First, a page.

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Minimum wage nears $200 in latest talks

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The National Council on Minimum Wage (NCMW) resumed discussions on the minimum wage for the textile, garment, footwear, bags, travel goods and similar sectors on August 31. MLVT

Minimum wage nears $200 in latest talks

The Ministry of Labour and Vocational Training has revealed the latest range in negotiations for next year's monthly minimum wage for textile-related sectors, which is expected to rise to just below $200.

On August 31, the National Council on Minimum Wage (NCMW) resumed discussions on the minimum wage for the textile, garment, footwear, bags, travel goods and similar sectors.

The council comprises officials from the labour ministry, factory owner representatives, industry stakeholders and workers’ representatives from civil society organisations and trade unions.

The labour ministry announced the results of the NCMW talks in a press release, stating that after three internal meetings, worker representatives had reduced their proposed rate from $215 to $213.

And after two internal meetings, employers increased their figure to $196 from $194 – this year’s minimum wage.

The ministry said that, based on seven socio-economic criteria for determining the minimum wage, the NCMW’s general secretariat had calculated a sum of $197.86 for 2023.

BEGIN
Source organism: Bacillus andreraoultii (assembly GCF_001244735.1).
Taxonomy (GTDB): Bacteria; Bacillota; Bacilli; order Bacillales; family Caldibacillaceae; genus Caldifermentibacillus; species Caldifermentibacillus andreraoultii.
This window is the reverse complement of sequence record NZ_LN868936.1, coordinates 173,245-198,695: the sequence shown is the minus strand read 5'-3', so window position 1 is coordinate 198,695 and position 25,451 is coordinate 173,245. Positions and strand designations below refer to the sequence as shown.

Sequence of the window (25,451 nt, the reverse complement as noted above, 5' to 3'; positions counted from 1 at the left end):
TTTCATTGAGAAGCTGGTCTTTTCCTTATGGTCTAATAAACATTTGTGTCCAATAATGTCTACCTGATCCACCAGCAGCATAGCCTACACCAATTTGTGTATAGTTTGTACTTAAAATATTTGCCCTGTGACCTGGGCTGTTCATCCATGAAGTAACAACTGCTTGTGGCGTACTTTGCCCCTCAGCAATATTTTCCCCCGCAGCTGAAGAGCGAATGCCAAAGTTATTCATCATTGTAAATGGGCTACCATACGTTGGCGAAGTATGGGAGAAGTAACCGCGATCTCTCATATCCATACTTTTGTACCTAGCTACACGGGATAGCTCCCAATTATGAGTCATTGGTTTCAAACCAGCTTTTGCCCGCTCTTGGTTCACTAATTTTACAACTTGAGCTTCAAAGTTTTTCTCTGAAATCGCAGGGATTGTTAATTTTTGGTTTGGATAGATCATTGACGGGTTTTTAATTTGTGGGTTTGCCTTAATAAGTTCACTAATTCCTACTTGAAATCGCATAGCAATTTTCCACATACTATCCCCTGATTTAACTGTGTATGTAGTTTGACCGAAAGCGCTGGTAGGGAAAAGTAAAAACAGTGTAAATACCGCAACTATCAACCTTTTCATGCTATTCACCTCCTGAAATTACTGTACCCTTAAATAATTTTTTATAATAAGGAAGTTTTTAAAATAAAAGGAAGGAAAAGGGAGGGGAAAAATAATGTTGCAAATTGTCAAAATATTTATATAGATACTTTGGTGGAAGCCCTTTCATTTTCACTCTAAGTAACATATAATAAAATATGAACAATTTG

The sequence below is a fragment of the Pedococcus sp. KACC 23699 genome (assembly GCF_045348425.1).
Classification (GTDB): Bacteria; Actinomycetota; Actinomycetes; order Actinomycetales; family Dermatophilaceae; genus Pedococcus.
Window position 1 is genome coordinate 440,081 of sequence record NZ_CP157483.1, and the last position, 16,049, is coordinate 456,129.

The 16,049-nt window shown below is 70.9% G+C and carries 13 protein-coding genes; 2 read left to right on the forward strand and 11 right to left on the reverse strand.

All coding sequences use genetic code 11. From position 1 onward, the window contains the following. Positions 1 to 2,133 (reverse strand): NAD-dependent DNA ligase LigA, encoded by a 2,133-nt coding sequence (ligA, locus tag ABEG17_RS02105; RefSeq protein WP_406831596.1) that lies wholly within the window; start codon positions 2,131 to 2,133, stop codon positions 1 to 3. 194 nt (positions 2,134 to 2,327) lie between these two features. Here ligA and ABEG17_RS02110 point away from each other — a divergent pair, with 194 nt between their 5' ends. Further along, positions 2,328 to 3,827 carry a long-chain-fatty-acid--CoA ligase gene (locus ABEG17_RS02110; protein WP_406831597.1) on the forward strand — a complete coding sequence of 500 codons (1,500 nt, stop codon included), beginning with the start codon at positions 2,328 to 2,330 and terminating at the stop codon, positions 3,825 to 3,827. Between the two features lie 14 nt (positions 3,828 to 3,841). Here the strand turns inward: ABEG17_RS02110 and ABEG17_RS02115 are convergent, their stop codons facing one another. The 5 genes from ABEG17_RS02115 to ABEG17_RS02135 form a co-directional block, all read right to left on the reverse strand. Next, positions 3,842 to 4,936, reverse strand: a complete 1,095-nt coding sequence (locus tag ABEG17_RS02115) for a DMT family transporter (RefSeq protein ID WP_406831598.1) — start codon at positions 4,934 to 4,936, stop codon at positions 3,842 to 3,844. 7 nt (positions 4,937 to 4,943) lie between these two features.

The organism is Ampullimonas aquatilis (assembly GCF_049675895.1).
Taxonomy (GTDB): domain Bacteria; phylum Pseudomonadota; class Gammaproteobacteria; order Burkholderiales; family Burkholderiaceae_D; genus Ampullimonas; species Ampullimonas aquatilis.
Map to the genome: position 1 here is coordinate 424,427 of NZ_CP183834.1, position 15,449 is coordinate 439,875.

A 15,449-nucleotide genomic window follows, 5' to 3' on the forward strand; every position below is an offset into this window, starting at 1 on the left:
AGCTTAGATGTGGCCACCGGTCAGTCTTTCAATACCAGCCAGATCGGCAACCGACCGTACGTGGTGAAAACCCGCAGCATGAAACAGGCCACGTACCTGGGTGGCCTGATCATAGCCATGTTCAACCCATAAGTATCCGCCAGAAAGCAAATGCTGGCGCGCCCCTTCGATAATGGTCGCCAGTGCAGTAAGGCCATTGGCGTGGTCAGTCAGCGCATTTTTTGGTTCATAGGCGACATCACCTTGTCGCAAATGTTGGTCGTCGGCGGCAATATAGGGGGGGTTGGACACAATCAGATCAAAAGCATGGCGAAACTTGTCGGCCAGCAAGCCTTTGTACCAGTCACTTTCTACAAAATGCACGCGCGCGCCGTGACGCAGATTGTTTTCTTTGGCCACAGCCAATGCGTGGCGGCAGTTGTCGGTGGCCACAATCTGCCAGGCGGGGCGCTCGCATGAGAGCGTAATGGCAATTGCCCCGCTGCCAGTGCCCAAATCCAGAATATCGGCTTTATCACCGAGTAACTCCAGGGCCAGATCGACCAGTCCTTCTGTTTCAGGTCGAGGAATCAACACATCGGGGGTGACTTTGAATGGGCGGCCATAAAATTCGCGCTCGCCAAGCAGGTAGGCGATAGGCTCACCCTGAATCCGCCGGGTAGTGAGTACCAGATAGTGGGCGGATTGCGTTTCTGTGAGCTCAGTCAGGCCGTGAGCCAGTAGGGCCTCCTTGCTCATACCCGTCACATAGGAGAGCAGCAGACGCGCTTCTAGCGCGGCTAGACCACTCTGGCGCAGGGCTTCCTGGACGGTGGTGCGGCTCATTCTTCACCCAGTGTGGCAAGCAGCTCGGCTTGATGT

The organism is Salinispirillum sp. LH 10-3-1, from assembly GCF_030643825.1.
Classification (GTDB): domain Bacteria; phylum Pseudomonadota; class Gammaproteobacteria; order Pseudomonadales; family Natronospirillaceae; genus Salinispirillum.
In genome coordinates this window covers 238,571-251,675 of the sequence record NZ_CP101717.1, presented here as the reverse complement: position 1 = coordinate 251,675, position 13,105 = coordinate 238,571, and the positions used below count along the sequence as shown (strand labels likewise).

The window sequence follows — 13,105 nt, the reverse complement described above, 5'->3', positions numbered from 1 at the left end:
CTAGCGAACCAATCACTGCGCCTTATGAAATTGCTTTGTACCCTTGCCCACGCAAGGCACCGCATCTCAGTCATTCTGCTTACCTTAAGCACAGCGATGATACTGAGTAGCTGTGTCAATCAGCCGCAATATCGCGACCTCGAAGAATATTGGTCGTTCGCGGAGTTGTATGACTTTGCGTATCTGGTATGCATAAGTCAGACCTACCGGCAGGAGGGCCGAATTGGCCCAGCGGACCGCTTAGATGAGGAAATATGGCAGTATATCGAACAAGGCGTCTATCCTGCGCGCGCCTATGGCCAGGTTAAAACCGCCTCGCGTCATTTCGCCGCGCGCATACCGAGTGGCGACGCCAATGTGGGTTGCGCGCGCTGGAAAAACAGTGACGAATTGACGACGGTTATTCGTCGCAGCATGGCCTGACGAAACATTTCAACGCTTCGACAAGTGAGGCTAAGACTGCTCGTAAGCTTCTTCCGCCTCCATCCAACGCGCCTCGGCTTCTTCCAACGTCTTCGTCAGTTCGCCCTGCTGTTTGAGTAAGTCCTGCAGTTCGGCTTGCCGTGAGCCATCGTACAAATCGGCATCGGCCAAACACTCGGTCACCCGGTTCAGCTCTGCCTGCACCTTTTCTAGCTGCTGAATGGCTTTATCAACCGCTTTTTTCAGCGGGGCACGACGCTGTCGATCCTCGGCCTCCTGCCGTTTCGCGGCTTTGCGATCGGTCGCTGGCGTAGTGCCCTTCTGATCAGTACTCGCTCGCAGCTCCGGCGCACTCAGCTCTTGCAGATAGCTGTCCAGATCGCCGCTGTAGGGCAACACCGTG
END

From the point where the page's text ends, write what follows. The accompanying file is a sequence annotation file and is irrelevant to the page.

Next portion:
“The two sides continued to explain and defend their positions with professionalism and maturity.

"At this tripartite meeting, the government continued to coordinate and provide additional explanations on various points at the request of the representatives of the workers and the employers,” the ministry said.

The ministry has scheduled a fourth tripartite meeting for 2:30pm on September 21, with final negotiations to be held on September 23.

In 2021, after the NCMW had voted to keep the 2022 minimum wage unchanged from $192, Prime Minister Hun Sen stepped in to add $2 to the total.

Cambodian Labour Confederation president Ath Thorn, who attended the three tripartite meetings, hailed the positive nature of the negotiations, and said he expected the wage determination for 2023 would be favourable for workers.

He said the negotiations were very important for workers as the prices of petrol, food and other daily necessities are rising, affecting their standard of living.

"We have had many meetings to discuss and come to an accord. But in case of disagreement, the parties will hold a formal meeting on September 21 with the participation of ministers, and it then may be able to set the wage for 2023," Thorn said.

A worker at a factory in Phnom Penh who asked not to be named said that at one point a minimum wage of $197 would have been acceptable for him, but would no longer suffice for a decent living.

"I won’t even mention the price of petrol as it’s a global commodity, but the cost of fish, vegetables and fruit, for example, even local products, is so high,” he said.

Ky Sereyvath, an economist at the Royal Academy of Cambodia, noted that the wages of Cambodian workers in these sectors are around $20 higher than for their Vietnamese counterparts.

"The minimum wage in Vietnam is $175 and we are at $194, with now a likely increase to $197. So, looking at exports to Europe and the US, for example, if we were to push labour costs higher, it would affect competitiveness,” he said.

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